FIFA has opened disciplinary proceedings against Uruguay’s 27-year-old striker Luis Suarez after he reportedly bit Italy’s defender Giorgio Chiellini during last night’s World Cup match in Natal.
As the two competed for a free-kick, one minute before Uruguay’s game winning goal, Suarez launched his head towards Chiellini, seemingly biting him in the shoulder.
Though photographic evidence shows Suarez clearly holding his teeth in pain directly after the confrontation, and though Chiellini pulled down his jersey in an attempt to show the referee Suarez’s teeth marks, referee Marco Rodriguez took no action against the claim.
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While human biting might seem like a petty matter to some, human bites that break the skin have a high risk of infection. After dog and cat bites, human bites are the third most common type of bites seen in hospitals and clinics. They are often much harder to treat than animal bites, as human mouths carry a wide variety of germs.
For example, tetanus is easily spread via human bites, especially if either party does not have an up to vaccine record. This is just one of a host of germs that can be introduced by a human bite.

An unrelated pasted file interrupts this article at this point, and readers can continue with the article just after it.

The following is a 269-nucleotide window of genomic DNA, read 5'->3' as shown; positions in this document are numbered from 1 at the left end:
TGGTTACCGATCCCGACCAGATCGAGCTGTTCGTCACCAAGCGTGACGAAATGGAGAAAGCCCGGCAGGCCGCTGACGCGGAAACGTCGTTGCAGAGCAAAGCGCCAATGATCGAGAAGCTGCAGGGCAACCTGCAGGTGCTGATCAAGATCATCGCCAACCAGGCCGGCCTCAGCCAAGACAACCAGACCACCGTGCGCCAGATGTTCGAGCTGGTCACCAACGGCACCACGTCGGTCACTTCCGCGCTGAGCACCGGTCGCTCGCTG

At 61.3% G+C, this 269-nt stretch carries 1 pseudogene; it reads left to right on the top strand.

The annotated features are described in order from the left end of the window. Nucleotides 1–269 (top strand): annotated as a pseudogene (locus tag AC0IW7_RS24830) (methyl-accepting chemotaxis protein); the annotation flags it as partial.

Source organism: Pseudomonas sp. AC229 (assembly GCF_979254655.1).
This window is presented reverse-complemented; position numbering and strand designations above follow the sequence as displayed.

Since the incident was missed by the match referee, FIFA has asked Italy to produce any type of evidence against Suarez by Wednesday, 5 p.m. local time. Evidence can be presented in the form of audio or video recordings, reports from referees, material evidence or witness statements. FIFA will then announce their decision before Saturday’s Uruguay v. Columbia match.
If Suarez is found guilty, he will likely face a lengthy ban that would keep him out of the rest of the World Cup. FIFA’s disciplinary code states that a ban can last up to a maximum of 24 matches or two years. However, the longest ban in World Cup history was set by Italy’s Mauro Tassotti in 1994. He was banned for eight games after breaking Spain’s Luis Enrique’s nose with his elbow.
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Suarez has been banned earlier in his career for biting his opponents. He was suspended in 2013 for 10 matches after biting Chelsea’s defender Branislav Ivanovic, and he was suspended in 2010 for seven matches after biting PSV’s attacking midfielder Otman Bakkal.
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Content Sources: The Telegraph, Yahoo, News, Business Insider, The Independent and National Institutes of Health
Video Sources: 2014 Fifa World Cup